Christine de Pizan

Christine de Pizan
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Wednesday, December 23, 2015

Barbara Longhi, Italian Renaissance Painter

Barbara Longhi (died 23 December 1638)

Although she lived--and presumably painted--until she was eighty-six years old, only fifteen surviving paintings are definitely attributed to Barbara Longhi.

Barbara Longhi,
St. Catherine of Alexandria,
presumed to be a self-portrait
Born in Ravenna in 1552, Barbara Longhi was trained by her father, the painter Luca Longhi. Very little is known about her life, though she is one of the few women mentioned, however briefly, in Giorgio Vasari's Lives of the Most Excellent Painters, Sculptors, and Architects, from Cimabue to Our Times (Le Vite de' piĆ¹ eccellenti pittori, scultori, e architettori da Cimabue insino a' tempi nostri). 

Noting that he had met Luca Longhi while he was in Ravenna--and concluding, somewhat disparagingly, that Luca would have "become an excellent master" if only he had not "confined himself" to Ravenna "with his family"--Vasari adds, "a daughter of his, called Barbara, still but a little child, draws very well and has begun to paint also in a very good manner and with much grace."

Madonna and Child,
c. 1580-85,
Indianapolis Museum of Art
In addition to painting, Barbara Longhi seems to have worked diligently in her father's studio at least until his death in 1580--she was used as a model in her father's works, she assisted him in the workshop, she copied many of his paintings, and she would also have learned how to market her work to patrons.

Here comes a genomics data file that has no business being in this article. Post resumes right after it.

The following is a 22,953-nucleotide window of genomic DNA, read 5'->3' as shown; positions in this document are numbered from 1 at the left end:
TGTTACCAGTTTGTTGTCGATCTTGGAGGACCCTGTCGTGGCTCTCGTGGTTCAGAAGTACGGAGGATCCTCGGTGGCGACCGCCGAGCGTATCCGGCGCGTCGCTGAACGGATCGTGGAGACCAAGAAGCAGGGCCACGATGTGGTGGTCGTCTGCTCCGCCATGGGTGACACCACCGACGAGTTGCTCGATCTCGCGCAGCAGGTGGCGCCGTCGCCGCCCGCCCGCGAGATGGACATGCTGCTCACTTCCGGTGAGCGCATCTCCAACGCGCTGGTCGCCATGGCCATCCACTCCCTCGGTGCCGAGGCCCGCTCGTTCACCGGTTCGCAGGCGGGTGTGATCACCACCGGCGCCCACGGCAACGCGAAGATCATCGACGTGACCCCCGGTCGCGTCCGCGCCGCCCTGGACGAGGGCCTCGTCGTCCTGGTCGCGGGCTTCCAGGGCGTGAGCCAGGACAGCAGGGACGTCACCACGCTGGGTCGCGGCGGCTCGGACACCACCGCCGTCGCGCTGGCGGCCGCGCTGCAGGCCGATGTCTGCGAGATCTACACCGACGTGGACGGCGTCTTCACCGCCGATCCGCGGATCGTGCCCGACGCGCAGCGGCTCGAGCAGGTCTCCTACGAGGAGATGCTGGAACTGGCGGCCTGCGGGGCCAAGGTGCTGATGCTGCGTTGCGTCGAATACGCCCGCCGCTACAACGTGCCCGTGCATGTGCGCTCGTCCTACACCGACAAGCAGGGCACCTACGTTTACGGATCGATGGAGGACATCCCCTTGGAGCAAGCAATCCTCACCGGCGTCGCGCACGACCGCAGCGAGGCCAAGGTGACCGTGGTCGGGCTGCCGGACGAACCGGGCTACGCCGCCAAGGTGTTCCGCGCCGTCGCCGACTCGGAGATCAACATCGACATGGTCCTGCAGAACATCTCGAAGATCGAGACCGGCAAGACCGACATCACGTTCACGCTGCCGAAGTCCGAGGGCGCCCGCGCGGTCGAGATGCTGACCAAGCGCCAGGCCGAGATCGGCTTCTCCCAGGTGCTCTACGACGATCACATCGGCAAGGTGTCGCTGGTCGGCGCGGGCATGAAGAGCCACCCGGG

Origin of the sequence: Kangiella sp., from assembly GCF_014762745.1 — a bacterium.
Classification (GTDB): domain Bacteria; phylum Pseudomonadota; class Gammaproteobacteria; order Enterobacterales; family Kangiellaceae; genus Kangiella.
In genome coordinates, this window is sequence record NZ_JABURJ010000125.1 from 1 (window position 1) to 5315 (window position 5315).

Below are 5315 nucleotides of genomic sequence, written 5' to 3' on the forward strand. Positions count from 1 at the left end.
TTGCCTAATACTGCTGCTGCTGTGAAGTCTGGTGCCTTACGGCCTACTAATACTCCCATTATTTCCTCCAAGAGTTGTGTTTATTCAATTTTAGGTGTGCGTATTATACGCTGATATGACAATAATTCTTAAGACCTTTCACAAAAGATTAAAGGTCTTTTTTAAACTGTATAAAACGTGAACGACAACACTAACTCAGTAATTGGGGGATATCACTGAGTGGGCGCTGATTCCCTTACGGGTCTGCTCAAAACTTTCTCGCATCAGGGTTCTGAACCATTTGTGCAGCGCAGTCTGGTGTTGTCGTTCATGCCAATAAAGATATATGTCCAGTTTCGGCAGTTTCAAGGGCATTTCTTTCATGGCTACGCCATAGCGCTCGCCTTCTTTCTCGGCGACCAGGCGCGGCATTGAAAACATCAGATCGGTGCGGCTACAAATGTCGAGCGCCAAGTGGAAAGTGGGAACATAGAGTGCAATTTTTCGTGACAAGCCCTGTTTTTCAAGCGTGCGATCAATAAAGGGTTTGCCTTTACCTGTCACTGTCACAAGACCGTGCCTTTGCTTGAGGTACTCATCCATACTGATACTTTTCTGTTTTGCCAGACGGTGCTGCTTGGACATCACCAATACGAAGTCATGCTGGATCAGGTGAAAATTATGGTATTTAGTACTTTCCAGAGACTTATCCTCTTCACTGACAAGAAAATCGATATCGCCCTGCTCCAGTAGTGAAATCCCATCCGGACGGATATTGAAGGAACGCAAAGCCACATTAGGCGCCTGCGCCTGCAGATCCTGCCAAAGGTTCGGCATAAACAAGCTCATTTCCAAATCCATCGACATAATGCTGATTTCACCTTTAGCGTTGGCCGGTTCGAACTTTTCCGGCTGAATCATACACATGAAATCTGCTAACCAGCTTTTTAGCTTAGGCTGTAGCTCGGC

Vasari's observation that Luca Longhi's achievements may have been affected by his provincial location are echoed in Germaine Greer's assessment of his daughter's work. "Barbara's output was considerable," she notes, "all small pictures, remarkable for their purity of line and soft brilliance of colour." 

But the relationship of her work to her father's is "horribly muddled," and she is a "backward member of a provincial school." Her "picture-making" is "extremely conservative," though demonstrating "a simplicity and intensity of feeling quite beyond her mannerist father and her dilettante brother."

Although the poet and playwright Muzio Manfredi, himself born in Ravenna, would indicate in a 1575 lecture that Barbara Longhi was renowned for her portraits, most of the paintings attributed to her today are small depictions of the Madonna and child.

Madonna and Child with St. Joseph and St. Anne